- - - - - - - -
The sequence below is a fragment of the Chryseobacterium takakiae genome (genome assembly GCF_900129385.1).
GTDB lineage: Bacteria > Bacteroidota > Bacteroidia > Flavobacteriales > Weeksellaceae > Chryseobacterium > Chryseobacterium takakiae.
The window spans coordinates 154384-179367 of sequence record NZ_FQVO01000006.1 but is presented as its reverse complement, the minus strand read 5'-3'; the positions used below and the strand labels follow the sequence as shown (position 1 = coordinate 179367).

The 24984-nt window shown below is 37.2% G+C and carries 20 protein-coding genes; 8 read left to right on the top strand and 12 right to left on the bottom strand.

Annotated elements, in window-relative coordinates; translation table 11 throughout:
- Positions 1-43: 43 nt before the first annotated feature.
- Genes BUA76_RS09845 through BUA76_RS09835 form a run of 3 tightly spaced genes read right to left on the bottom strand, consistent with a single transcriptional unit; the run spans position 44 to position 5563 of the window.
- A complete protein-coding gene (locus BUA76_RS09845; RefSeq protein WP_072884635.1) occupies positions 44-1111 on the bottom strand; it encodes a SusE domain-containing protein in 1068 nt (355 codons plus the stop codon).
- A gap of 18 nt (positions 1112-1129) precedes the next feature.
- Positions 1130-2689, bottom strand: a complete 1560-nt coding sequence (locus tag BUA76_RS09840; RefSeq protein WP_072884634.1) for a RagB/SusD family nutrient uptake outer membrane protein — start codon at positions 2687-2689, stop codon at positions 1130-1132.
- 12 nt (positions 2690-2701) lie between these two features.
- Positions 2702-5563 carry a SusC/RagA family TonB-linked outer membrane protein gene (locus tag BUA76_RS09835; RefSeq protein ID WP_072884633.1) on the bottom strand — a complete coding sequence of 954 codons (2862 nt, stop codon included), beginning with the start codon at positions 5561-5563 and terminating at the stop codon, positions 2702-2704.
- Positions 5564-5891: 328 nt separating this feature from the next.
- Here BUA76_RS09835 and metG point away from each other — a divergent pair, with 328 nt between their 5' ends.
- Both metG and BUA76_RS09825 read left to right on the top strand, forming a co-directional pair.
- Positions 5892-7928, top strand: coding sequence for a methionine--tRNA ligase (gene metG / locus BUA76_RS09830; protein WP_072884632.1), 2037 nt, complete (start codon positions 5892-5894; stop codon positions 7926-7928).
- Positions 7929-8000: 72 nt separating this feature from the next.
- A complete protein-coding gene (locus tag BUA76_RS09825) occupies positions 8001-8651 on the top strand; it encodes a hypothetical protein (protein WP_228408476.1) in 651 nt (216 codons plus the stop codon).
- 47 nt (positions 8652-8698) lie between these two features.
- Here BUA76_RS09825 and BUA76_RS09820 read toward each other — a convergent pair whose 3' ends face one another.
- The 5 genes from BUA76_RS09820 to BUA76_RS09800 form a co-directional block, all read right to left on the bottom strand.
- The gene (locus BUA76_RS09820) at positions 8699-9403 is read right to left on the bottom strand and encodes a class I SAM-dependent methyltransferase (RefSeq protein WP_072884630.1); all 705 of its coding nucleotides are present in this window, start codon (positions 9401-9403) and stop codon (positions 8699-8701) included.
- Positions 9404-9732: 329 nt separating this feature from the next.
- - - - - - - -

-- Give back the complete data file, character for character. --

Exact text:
The sequence below is a fragment of the Chryseobacterium takakiae genome (genome assembly GCF_900129385.1).
GTDB lineage: Bacteria > Bacteroidota > Bacteroidia > Flavobacteriales > Weeksellaceae > Chryseobacterium > Chryseobacterium takakiae.
The window spans coordinates 154384-179367 of sequence record NZ_FQVO01000006.1 but is presented as its reverse complement, the minus strand read 5'-3'; the positions used below and the strand labels follow the sequence as shown (position 1 = coordinate 179367).

The 24984-nt window shown below is 37.2% G+C and carries 20 protein-coding genes; 8 read left to right on the top strand and 12 right to left on the bottom strand.

Annotated elements, in window-relative coordinates; translation table 11 throughout:
- Positions 1-43: 43 nt before the first annotated feature.
- Genes BUA76_RS09845 through BUA76_RS09835 form a run of 3 tightly spaced genes read right to left on the bottom strand, consistent with a single transcriptional unit; the run spans position 44 to position 5563 of the window.
- A complete protein-coding gene (locus BUA76_RS09845; RefSeq protein WP_072884635.1) occupies positions 44-1111 on the bottom strand; it encodes a SusE domain-containing protein in 1068 nt (355 codons plus the stop codon).
- A gap of 18 nt (positions 1112-1129) precedes the next feature.
- Positions 1130-2689, bottom strand: a complete 1560-nt coding sequence (locus tag BUA76_RS09840; RefSeq protein WP_072884634.1) for a RagB/SusD family nutrient uptake outer membrane protein — start codon at positions 2687-2689, stop codon at positions 1130-1132.
- 12 nt (positions 2690-2701) lie between these two features.
- Positions 2702-5563 carry a SusC/RagA family TonB-linked outer membrane protein gene (locus tag BUA76_RS09835; RefSeq protein ID WP_072884633.1) on the bottom strand — a complete coding sequence of 954 codons (2862 nt, stop codon included), beginning with the start codon at positions 5561-5563 and terminating at the stop codon, positions 2702-2704.
- Positions 5564-5891: 328 nt separating this feature from the next.
- Here BUA76_RS09835 and metG point away from each other — a divergent pair, with 328 nt between their 5' ends.
- Both metG and BUA76_RS09825 read left to right on the top strand, forming a co-directional pair.
- Positions 5892-7928, top strand: coding sequence for a methionine--tRNA ligase (gene metG / locus BUA76_RS09830; protein WP_072884632.1), 2037 nt, complete (start codon positions 5892-5894; stop codon positions 7926-7928).
- Positions 7929-8000: 72 nt separating this feature from the next.
- A complete protein-coding gene (locus tag BUA76_RS09825) occupies positions 8001-8651 on the top strand; it encodes a hypothetical protein (protein WP_228408476.1) in 651 nt (216 codons plus the stop codon).
- 47 nt (positions 8652-8698) lie between these two features.
- Here BUA76_RS09825 and BUA76_RS09820 read toward each other — a convergent pair whose 3' ends face one another.
- The 5 genes from BUA76_RS09820 to BUA76_RS09800 form a co-directional block, all read right to left on the bottom strand.
- The gene (locus BUA76_RS09820) at positions 8699-9403 is read right to left on the bottom strand and encodes a class I SAM-dependent methyltransferase (RefSeq protein WP_072884630.1); all 705 of its coding nucleotides are present in this window, start codon (positions 9401-9403) and stop codon (positions 8699-8701) included.
- Positions 9404-9732: 329 nt separating this feature from the next.